The cards have been dealt in Ecuador. The e-voting pilot test scheduled for February 2014 —during regional elections— will submit the performance and scope of two electoral automation models to public scrutiny. These models will define the technology that the South American country will adopt to modernize its suffrage.
The session contemplates the implementation of Venezuela’s technology in the region of Santo Domingo de los Tsáchilas, while the township of Azuay will employ the system used by Argentina. The test will bring e-voting for about one million Ecuadorians, 8% of the 11.6 million people in the registry.
Ecuador approached the Venezuelan model, compelled by the results that this country exhibits, as it has been using technology provided by the multinational Smartmatic since 2004 to fully automate its elections by using an advanced voting platform. Venezuela´s voting system comprises electronic ballots to facilitate vote capturing, biometric devices to authenticate voters by their fingerprint, and touchscreen voting machines to tally, and transmit results while safeguarding the secrecy of both the voter and the vote. The voting machines print a voting voucher for auditing.
The second system, created by Magic Software Argentina (MSA), consists of electronic voting ballot boxes with smart ballots. The ballot boxes stores votes on a chip, enables blank and void votes, and emits a paper receipt of each vote. Each voter must insert their ballot in the touchscreen device, where they select their voting preferences. These are stored in the chip to be counted later. The system’s software does not allow for the same ballot to be cast twice.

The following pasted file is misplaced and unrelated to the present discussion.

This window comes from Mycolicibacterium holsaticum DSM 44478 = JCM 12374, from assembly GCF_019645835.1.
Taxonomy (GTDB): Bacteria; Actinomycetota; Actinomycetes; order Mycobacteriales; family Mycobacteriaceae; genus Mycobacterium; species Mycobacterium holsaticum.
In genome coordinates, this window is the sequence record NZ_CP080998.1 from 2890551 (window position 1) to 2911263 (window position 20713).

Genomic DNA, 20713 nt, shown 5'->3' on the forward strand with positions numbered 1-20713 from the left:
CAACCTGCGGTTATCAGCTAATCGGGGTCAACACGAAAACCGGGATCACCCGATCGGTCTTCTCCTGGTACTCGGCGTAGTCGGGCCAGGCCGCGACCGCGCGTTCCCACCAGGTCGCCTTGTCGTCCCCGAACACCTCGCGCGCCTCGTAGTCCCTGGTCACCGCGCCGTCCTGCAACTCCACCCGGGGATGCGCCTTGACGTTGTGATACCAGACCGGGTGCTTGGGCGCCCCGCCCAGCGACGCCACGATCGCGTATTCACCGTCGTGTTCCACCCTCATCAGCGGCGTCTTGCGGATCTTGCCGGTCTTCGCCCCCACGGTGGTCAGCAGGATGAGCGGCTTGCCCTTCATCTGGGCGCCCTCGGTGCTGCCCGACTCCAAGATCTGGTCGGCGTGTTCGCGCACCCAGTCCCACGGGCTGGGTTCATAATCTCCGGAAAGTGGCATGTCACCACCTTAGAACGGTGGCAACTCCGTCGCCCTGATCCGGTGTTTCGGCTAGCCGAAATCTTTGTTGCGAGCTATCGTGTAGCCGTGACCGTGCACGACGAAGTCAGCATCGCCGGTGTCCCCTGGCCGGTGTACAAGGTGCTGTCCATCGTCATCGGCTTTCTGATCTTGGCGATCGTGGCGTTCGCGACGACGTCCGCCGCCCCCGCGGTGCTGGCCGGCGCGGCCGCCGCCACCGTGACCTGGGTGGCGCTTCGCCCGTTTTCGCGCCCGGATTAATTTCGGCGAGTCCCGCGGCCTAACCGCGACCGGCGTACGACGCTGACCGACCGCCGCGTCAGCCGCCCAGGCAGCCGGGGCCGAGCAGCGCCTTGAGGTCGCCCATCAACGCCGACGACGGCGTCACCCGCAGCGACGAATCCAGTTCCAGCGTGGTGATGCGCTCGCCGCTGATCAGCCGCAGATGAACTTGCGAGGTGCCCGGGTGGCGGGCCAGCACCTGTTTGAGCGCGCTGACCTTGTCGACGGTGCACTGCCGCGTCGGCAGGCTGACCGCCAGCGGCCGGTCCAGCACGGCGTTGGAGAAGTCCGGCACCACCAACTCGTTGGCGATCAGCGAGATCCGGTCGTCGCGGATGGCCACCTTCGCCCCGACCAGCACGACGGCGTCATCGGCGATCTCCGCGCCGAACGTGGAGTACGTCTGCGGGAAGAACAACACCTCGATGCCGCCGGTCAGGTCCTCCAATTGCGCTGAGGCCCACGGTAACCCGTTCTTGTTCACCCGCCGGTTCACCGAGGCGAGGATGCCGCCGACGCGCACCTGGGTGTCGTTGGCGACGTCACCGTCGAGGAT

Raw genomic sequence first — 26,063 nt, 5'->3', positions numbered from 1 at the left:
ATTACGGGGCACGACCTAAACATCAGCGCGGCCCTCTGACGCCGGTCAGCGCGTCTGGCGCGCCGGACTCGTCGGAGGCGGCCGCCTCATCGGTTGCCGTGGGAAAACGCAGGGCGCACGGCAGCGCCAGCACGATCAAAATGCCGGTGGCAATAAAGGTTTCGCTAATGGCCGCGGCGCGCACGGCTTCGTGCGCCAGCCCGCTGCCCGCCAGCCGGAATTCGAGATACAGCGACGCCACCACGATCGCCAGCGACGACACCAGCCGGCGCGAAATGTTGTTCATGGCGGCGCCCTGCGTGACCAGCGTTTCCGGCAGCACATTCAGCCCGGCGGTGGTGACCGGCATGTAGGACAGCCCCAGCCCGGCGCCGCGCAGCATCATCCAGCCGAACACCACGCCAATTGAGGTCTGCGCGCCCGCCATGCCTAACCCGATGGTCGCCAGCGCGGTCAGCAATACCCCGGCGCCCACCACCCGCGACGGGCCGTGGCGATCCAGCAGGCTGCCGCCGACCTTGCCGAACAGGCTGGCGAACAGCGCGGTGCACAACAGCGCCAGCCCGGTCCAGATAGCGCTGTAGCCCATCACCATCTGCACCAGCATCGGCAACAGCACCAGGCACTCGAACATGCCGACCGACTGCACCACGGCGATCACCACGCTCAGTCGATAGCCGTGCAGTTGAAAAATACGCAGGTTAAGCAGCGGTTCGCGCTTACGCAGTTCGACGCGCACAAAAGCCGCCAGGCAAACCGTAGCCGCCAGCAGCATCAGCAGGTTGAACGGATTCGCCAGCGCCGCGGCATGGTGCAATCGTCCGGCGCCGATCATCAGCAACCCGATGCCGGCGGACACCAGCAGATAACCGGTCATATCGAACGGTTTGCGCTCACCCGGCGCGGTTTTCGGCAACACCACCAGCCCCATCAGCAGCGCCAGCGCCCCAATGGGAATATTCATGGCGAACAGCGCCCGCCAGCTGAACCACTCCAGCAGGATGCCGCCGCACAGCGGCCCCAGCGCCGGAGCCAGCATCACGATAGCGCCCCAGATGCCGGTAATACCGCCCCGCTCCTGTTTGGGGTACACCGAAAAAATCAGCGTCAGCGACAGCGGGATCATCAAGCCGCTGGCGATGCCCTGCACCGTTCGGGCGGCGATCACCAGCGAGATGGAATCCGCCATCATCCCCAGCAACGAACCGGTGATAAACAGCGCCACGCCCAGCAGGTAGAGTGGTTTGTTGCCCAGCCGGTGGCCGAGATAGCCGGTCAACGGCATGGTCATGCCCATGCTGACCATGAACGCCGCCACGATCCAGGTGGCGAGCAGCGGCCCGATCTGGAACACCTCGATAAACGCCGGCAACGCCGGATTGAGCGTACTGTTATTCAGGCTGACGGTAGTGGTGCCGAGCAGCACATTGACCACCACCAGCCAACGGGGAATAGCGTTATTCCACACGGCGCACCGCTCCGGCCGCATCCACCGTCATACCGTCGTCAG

Venezuela and Argentina will be the protagonists of the historical event to be carried out by Ecuador. Although there may be similarities between both technologies, there are differences that will play a preponderant role when it comes to select and design e-voting for this Latin American country.
A clear example is the level of redundancy each technology provides. Redundancy is key to safeguard electoral data and enhance verifiability of the election. While the Venezuelan model stores each vote in two digital records and one on paper, the Argentinean solution only stores each vote in the chip. In case there is an accident or an irregularity with the hardware, electoral data will be lost.
It is also notable that the machines used in Venezuela have the capacity to store, count, aggregate, and transmit results as an integral process right after the election closes. Meanwhile, because the Argentinian system is based on vote recording and printing devices, there is no guarantee the vote will be counted once the voter leaves the polling station. This poses risks for the election.
Ecuador has already presented the voting machines in each of the regions and is preparing to train both technicians and voters. Now that it will have the chance to test the effectiveness of e-voting and compare the performance of two technologies, it will be in the privileged position to be able to decide its electoral future based on experience.